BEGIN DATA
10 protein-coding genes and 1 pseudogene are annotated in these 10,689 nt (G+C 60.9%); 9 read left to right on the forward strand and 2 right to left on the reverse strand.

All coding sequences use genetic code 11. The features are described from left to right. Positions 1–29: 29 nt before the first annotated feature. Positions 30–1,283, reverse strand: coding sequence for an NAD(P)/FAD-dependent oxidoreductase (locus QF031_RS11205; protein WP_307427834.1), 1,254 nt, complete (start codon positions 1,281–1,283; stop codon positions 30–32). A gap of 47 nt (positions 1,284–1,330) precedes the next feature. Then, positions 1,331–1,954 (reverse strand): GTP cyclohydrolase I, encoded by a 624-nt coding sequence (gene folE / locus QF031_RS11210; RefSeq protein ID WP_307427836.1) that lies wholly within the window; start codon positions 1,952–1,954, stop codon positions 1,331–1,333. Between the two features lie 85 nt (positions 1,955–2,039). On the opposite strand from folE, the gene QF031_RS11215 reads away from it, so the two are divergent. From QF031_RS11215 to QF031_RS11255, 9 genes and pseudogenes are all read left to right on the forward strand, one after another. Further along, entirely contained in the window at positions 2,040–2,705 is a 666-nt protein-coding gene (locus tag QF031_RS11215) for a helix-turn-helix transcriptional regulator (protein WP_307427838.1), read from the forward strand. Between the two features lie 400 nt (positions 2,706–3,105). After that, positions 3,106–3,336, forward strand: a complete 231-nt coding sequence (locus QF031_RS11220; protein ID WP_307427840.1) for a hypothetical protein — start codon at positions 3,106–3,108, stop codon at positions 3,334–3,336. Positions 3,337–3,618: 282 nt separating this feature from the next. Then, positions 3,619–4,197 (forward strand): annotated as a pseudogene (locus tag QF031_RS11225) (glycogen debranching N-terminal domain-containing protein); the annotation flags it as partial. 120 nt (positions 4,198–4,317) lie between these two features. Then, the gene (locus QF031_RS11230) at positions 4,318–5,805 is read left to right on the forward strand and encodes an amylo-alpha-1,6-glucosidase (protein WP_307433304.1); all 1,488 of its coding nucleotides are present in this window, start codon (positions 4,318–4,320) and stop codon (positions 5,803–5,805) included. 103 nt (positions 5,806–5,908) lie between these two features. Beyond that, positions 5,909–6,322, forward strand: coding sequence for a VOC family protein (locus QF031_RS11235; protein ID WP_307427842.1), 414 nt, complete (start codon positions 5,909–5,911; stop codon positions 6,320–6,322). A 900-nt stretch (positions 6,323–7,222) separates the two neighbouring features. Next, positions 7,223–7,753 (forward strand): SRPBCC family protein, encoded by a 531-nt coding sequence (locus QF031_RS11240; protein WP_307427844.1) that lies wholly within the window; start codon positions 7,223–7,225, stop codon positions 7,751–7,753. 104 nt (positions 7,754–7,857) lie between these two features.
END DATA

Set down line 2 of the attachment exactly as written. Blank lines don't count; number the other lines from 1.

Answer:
All coding sequences use genetic code 11. The features are described from left to right. Positions 1–29: 29 nt before the first annotated feature. Positions 30–1,283, reverse strand: coding sequence for an NAD(P)/FAD-dependent oxidoreductase (locus QF031_RS11205; protein WP_307427834.1), 1,254 nt, complete (start codon positions 1,281–1,283; stop codon positions 30–32). A gap of 47 nt (positions 1,284–1,330) precedes the next feature. Then, positions 1,331–1,954 (reverse strand): GTP cyclohydrolase I, encoded by a 624-nt coding sequence (gene folE / locus QF031_RS11210; RefSeq protein ID WP_307427836.1) that lies wholly within the window; start codon positions 1,952–1,954, stop codon positions 1,331–1,333. Between the two features lie 85 nt (positions 1,955–2,039). On the opposite strand from folE, the gene QF031_RS11215 reads away from it, so the two are divergent. From QF031_RS11215 to QF031_RS11255, 9 genes and pseudogenes are all read left to right on the forward strand, one after another. Further along, entirely contained in the window at positions 2,040–2,705 is a 666-nt protein-coding gene (locus tag QF031_RS11215) for a helix-turn-helix transcriptional regulator (protein WP_307427838.1), read from the forward strand. Between the two features lie 400 nt (positions 2,706–3,105). After that, positions 3,106–3,336, forward strand: a complete 231-nt coding sequence (locus QF031_RS11220; protein ID WP_307427840.1) for a hypothetical protein — start codon at positions 3,106–3,108, stop codon at positions 3,334–3,336. Positions 3,337–3,618: 282 nt separating this feature from the next. Then, positions 3,619–4,197 (forward strand): annotated as a pseudogene (locus tag QF031_RS11225) (glycogen debranching N-terminal domain-containing protein); the annotation flags it as partial. 120 nt (positions 4,198–4,317) lie between these two features. Then, the gene (locus QF031_RS11230) at positions 4,318–5,805 is read left to right on the forward strand and encodes an amylo-alpha-1,6-glucosidase (protein WP_307433304.1); all 1,488 of its coding nucleotides are present in this window, start codon (positions 4,318–4,320) and stop codon (positions 5,803–5,805) included. 103 nt (positions 5,806–5,908) lie between these two features. Beyond that, positions 5,909–6,322, forward strand: coding sequence for a VOC family protein (locus QF031_RS11235; protein ID WP_307427842.1), 414 nt, complete (start codon positions 5,909–5,911; stop codon positions 6,320–6,322). A 900-nt stretch (positions 6,323–7,222) separates the two neighbouring features. Next, positions 7,223–7,753 (forward strand): SRPBCC family protein, encoded by a 531-nt coding sequence (locus QF031_RS11240; protein WP_307427844.1) that lies wholly within the window; start codon positions 7,223–7,225, stop codon positions 7,751–7,753. 104 nt (positions 7,754–7,857) lie between these two features.